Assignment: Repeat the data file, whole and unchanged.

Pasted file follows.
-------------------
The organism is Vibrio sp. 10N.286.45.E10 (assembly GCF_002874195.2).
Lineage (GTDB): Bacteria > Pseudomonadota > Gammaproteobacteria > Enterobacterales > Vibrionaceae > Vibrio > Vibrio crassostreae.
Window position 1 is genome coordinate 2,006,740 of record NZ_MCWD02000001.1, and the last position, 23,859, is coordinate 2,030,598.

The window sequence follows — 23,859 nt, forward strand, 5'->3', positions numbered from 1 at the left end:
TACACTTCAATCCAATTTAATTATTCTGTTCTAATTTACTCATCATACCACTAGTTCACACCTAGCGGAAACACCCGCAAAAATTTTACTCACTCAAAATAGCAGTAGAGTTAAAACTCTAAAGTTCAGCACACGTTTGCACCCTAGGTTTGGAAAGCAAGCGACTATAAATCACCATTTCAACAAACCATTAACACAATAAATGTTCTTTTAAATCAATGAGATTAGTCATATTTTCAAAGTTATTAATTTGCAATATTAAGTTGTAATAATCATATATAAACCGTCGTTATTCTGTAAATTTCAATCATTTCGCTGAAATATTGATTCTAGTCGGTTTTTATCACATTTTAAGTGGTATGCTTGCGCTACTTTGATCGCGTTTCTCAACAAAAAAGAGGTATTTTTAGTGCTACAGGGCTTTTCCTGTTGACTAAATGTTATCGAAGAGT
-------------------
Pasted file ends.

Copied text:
The organism is Vibrio sp. 10N.286.45.E10 (assembly GCF_002874195.2).
Lineage (GTDB): Bacteria > Pseudomonadota > Gammaproteobacteria > Enterobacterales > Vibrionaceae > Vibrio > Vibrio crassostreae.
Window position 1 is genome coordinate 2,006,740 of record NZ_MCWD02000001.1, and the last position, 23,859, is coordinate 2,030,598.

The window sequence follows — 23,859 nt, forward strand, 5'->3', positions numbered from 1 at the left end:
TACACTTCAATCCAATTTAATTATTCTGTTCTAATTTACTCATCATACCACTAGTTCACACCTAGCGGAAACACCCGCAAAAATTTTACTCACTCAAAATAGCAGTAGAGTTAAAACTCTAAAGTTCAGCACACGTTTGCACCCTAGGTTTGGAAAGCAAGCGACTATAAATCACCATTTCAACAAACCATTAACACAATAAATGTTCTTTTAAATCAATGAGATTAGTCATATTTTCAAAGTTATTAATTTGCAATATTAAGTTGTAATAATCATATATAAACCGTCGTTATTCTGTAAATTTCAATCATTTCGCTGAAATATTGATTCTAGTCGGTTTTTATCACATTTTAAGTGGTATGCTTGCGCTACTTTGATCGCGTTTCTCAACAAAAAAGAGGTATTTTTAGTGCTACAGGGCTTTTCCTGTTGACTAAATGTTATCGAAGAGT